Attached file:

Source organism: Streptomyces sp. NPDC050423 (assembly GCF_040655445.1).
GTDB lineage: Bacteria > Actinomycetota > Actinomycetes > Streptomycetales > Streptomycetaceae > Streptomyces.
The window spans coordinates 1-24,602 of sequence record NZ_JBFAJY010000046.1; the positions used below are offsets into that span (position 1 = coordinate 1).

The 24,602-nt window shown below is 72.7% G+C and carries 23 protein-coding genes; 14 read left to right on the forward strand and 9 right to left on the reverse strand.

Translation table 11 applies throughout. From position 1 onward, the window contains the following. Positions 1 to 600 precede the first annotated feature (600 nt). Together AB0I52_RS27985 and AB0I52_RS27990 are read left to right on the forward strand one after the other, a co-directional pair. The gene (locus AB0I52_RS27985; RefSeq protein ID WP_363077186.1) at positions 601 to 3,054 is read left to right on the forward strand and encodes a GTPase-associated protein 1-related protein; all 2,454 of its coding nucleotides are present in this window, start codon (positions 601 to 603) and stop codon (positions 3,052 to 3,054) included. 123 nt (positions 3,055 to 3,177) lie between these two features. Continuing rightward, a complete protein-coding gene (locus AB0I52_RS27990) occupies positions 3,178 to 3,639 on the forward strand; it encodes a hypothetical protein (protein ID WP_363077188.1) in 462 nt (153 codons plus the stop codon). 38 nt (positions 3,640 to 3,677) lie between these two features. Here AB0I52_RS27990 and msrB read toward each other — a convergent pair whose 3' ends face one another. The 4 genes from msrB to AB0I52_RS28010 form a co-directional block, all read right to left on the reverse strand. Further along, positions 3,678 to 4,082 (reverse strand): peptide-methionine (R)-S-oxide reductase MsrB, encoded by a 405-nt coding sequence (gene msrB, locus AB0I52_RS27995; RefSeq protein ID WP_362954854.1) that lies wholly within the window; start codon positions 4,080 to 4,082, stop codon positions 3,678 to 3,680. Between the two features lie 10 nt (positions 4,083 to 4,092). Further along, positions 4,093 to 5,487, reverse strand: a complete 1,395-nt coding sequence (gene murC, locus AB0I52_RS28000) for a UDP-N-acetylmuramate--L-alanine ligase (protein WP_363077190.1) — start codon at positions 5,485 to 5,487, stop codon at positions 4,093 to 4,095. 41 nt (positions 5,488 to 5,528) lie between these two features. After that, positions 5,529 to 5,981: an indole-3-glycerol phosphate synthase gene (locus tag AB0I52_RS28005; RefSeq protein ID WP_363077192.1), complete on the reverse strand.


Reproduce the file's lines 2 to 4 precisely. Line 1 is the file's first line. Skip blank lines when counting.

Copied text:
GTDB lineage: Bacteria > Actinomycetota > Actinomycetes > Streptomycetales > Streptomycetaceae > Streptomyces.
The window spans coordinates 1-24,602 of sequence record NZ_JBFAJY010000046.1; the positions used below are offsets into that span (position 1 = coordinate 1).

The 24,602-nt window shown below is 72.7% G+C and carries 23 protein-coding genes; 14 read left to right on the forward strand and 9 right to left on the reverse strand.